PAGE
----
Thank you for using the timer - this advanced tool can estimate your performance and suggest more practice questions. We have subscribed you to Daily Prep Questions via email.

Customized for You

we will pick new questions that match your level based on your Timer History

Track Your Progress

every week, we’ll send you an estimated GMAT score based on your performance

Practice Pays

we will pick new questions that match your level based on your Timer History

Not interested in getting valuable practice questions and articles delivered to your email? No problem, unsubscribe here.

Thank you for using the timer!
We noticed you are actually not timing your practice. Click the START button first next time you use the timer.
There are many benefits to timing your practice, including:

Points A, B, C and D lie on a circle of radius 1. Let x be [#permalink]
01 Sep 2008, 03:33

1

This post was BOOKMARKED

00:00

A

B

C

D

E

Difficulty:

55% (medium)

Question Stats:

30% (02:19) correct
70% (01:34) wrong based on 27 sessions

Points A, B, C and D lie on a circle of radius 1. Let x be the length of arc AB and y the length of arc CD respectively, such that x \lt \pi and y \lt \pi . Is x \gt y ?

Re: CIRCLE ... NICE ONE [#permalink]
02 Sep 2008, 08:30

arjtryarjtry wrote:

Points A, B, C and D lie on a circle of radius 1. Let x be the length of arc AB and y the length of arc CD respectively, such that x \lt \pi and y \lt \pi . Is x \gt y ?

1. \angle ADB is acute 2. \angle ADB > \angle CAD

The answer is not B. If we use only that statement, we can draw the following (no need to use co-ordinate geometry, but it's easier to explain if I do, since I can't draw a picture):

-draw the circle in the co-ordinate plane, with centre at (0,0). The radius is 1. -make AC a diameter: put A at (-1, 0), and C at (1,0). -draw D and B in the third quadrant (i.e. where x and y are both negative), and so that when read counterclockwise, the points are in the sequence ADBC. That is, minor arc AD should be shorter than minor arc AB.

Drawn this way, ADB should be (very) obtuse, and much larger than CAD, which must be less than 90 degrees (angle CDA must be 90, since AC is a diameter so CAD and DCA are both less than 90). The length of minor arc AB is clearly less than one quarter of the circumference, while minor arc CD is clearly greater than one quarter of the circumference, so it is possible for x to be less than y. _________________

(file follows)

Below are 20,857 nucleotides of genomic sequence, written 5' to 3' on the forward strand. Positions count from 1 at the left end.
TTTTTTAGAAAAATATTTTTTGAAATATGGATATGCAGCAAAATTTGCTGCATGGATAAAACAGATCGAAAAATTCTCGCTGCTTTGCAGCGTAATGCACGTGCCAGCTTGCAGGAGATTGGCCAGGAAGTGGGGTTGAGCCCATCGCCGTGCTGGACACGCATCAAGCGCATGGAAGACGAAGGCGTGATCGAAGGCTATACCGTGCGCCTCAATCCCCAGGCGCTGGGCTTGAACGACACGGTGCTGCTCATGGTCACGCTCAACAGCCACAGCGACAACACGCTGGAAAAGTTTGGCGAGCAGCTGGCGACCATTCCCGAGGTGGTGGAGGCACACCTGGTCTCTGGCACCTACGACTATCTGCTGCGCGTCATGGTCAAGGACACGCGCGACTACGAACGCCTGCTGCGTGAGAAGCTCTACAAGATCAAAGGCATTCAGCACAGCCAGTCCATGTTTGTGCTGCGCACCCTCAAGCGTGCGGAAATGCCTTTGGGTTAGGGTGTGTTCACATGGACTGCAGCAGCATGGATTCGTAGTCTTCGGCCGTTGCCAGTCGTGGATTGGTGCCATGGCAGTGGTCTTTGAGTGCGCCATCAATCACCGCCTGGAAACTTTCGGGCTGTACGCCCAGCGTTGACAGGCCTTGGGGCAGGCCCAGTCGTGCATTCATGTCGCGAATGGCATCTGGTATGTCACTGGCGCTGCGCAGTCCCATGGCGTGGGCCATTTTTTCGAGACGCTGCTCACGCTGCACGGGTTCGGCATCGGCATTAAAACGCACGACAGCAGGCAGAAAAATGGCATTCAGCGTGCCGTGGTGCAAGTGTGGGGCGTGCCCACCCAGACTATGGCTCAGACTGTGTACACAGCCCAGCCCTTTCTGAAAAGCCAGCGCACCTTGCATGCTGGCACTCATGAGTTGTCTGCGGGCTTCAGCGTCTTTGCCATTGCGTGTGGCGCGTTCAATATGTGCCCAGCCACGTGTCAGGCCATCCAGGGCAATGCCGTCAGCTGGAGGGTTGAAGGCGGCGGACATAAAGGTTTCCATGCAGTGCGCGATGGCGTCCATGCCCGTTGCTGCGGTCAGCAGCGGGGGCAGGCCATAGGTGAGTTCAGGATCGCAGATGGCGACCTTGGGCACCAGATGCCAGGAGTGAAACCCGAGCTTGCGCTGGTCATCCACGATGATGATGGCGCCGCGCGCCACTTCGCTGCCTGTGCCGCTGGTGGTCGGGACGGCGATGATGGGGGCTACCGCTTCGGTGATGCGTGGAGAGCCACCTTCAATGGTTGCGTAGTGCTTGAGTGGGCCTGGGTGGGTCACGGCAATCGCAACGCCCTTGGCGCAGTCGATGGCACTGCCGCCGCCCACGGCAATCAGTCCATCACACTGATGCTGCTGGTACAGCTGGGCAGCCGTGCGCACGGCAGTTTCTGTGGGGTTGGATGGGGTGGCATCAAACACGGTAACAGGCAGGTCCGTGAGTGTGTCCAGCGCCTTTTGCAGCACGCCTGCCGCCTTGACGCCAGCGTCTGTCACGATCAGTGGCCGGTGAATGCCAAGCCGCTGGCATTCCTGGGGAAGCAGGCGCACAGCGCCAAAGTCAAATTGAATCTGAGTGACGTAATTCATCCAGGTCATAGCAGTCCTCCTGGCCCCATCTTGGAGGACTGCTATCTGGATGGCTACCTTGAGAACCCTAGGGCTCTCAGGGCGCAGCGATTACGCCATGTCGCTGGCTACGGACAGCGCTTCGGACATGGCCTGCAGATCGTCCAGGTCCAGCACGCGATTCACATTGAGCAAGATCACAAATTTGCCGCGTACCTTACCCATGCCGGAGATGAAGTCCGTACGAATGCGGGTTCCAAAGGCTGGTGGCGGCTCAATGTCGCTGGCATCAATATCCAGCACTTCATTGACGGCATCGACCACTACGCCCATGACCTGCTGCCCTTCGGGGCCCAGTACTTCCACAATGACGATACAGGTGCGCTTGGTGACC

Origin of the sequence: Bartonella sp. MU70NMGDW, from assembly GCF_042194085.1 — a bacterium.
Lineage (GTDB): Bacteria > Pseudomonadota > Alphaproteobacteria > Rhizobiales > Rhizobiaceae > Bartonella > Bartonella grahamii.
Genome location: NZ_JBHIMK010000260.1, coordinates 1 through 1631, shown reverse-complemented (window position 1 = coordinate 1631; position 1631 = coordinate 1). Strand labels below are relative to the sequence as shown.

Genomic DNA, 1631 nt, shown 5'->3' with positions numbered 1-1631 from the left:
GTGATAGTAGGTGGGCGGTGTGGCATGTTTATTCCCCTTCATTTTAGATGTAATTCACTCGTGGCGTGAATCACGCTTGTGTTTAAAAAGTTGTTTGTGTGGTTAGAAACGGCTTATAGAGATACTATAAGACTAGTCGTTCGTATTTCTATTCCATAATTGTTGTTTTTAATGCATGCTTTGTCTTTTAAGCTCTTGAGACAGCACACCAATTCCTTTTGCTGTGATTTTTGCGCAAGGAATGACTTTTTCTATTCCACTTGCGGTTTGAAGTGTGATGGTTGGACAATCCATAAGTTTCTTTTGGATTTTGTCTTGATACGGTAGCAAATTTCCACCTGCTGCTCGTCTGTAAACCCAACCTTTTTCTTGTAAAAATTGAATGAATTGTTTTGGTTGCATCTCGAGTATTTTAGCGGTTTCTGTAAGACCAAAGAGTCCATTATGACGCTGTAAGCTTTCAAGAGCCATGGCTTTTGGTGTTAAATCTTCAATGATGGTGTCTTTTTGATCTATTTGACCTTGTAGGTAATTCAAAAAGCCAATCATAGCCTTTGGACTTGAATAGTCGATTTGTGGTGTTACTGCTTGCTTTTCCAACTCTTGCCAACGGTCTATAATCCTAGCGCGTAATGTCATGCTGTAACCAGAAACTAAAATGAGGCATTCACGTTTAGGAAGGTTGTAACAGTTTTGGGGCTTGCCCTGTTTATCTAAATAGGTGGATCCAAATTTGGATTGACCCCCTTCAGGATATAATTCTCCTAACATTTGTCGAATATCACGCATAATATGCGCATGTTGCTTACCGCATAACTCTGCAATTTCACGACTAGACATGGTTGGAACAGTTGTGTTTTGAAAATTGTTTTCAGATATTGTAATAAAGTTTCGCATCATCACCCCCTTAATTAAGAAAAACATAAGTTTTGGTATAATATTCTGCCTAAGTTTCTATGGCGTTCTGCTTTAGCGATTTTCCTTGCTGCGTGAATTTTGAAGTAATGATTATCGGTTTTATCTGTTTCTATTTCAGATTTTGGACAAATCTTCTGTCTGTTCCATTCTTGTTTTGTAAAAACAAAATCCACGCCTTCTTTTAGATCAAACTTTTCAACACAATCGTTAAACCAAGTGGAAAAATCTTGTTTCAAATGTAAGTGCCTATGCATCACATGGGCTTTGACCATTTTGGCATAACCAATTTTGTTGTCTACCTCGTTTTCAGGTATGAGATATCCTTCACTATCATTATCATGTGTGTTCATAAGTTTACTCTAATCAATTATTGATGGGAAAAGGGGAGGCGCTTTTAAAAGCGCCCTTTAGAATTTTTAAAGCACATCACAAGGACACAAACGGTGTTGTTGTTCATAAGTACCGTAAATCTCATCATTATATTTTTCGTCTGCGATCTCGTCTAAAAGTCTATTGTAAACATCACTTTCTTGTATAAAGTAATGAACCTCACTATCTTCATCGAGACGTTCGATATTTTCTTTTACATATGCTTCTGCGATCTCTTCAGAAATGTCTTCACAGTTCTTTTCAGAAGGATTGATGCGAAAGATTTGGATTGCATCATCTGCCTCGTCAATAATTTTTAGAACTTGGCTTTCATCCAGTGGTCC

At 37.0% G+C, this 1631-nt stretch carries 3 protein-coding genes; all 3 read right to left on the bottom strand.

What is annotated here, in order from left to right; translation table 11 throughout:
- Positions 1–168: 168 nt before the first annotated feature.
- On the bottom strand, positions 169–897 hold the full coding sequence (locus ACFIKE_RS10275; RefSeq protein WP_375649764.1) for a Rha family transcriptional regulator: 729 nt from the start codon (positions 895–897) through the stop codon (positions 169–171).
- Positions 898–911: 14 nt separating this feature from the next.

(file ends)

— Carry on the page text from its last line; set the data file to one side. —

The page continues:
Nov 2011: After years of development, I am now making my advanced Quant books and high-level problem sets available for sale. Contact me at ianstewartgmat at gmail.com for details.

Re: Points A, B, C and D lie on a circle of radius 1. Let x be [#permalink]
27 Sep 2012, 10:18

I also fell for trap B, then realized.

I think answer must be C only, because order of the points on the circle were not mentioned, only if you consider that ADB<90 then only we know B is between A and D.

Re: Points A, B, C and D lie on a circle of radius 1. Let x be [#permalink]
01 Oct 2012, 02:03

voodoochild wrote:

If the angle subtended by the arc is greater, the length of the arc has to be greater. I am not sure why C) is OA....help?

(2) alone is not sufficient. Remember the condition in (1) and check the case when that condition doesn't hold. In my attached drawing, in the isosceles trapezoid, x=y.

Attachments

ArcsComparison.jpg [ 14.92 KiB | Viewed 1832 times ]

_________________

PhD in Applied Mathematics Love GMAT Quant questions and running.

Re: Points A, B, C and D lie on a circle of radius 1. Let x be [#permalink]
06 Oct 2012, 00:24

study wrote:

Points A, B, C and D lie on a circle of radius 1. Let x be the length of arc AB and y the length of arc CD respectively, such that x \lt \pi and y \lt \pi . Is x \gt y ?

1. \angle ADB is acute 2. \angle ADB > \angle CAD

Well We can make a comparison between the 2 arcs only if its given explicitly.

Statement 1 says Angle ADB is acute and we cannot say here if x is greater than y. Statement 2 says one angle is greater than the other. So this must be sufficient

Is there an explanation for Y it is C. _________________

I've failed over and over and over again in my life and that is why I succeed--Michael Jordan Kudos drives a person to better himself every single time. So Pls give it generously Wont give up till i hit a 700+

Re: Points A, B, C and D lie on a circle of radius 1. Let x be [#permalink]
08 Oct 2012, 00:25

154238 wrote: